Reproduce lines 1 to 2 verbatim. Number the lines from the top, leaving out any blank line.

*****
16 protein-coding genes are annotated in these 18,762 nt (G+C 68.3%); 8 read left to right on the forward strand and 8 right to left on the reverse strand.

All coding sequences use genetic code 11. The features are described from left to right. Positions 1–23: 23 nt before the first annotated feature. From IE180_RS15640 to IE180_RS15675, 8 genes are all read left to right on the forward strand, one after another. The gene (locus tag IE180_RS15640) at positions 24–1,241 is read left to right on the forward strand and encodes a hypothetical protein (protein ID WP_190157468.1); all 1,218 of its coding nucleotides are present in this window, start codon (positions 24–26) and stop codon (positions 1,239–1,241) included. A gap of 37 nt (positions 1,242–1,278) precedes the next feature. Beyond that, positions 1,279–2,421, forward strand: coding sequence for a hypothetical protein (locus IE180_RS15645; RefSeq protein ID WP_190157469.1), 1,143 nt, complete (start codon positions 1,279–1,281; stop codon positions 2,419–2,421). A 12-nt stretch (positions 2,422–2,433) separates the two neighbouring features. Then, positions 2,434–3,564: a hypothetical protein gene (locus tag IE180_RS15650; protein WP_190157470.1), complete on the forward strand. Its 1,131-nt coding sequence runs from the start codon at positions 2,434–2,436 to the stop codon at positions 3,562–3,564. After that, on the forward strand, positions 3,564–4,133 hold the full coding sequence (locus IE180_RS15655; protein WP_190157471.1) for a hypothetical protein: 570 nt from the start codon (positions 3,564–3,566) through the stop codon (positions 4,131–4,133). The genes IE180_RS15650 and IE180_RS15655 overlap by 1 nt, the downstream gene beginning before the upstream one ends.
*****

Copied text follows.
16 protein-coding genes are annotated in these 18,762 nt (G+C 68.3%); 8 read left to right on the forward strand and 8 right to left on the reverse strand.

All coding sequences use genetic code 11. The features are described from left to right. Positions 1–23: 23 nt before the first annotated feature. From IE180_RS15640 to IE180_RS15675, 8 genes are all read left to right on the forward strand, one after another. The gene (locus tag IE180_RS15640) at positions 24–1,241 is read left to right on the forward strand and encodes a hypothetical protein (protein ID WP_190157468.1); all 1,218 of its coding nucleotides are present in this window, start codon (positions 24–26) and stop codon (positions 1,239–1,241) included. A gap of 37 nt (positions 1,242–1,278) precedes the next feature. Beyond that, positions 1,279–2,421, forward strand: coding sequence for a hypothetical protein (locus IE180_RS15645; RefSeq protein ID WP_190157469.1), 1,143 nt, complete (start codon positions 1,279–1,281; stop codon positions 2,419–2,421). A 12-nt stretch (positions 2,422–2,433) separates the two neighbouring features. Then, positions 2,434–3,564: a hypothetical protein gene (locus tag IE180_RS15650; protein WP_190157470.1), complete on the forward strand. Its 1,131-nt coding sequence runs from the start codon at positions 2,434–2,436 to the stop codon at positions 3,562–3,564. After that, on the forward strand, positions 3,564–4,133 hold the full coding sequence (locus IE180_RS15655; protein WP_190157471.1) for a hypothetical protein: 570 nt from the start codon (positions 3,564–3,566) through the stop codon (positions 4,131–4,133). The genes IE180_RS15650 and IE180_RS15655 overlap by 1 nt, the downstream gene beginning before the upstream one ends.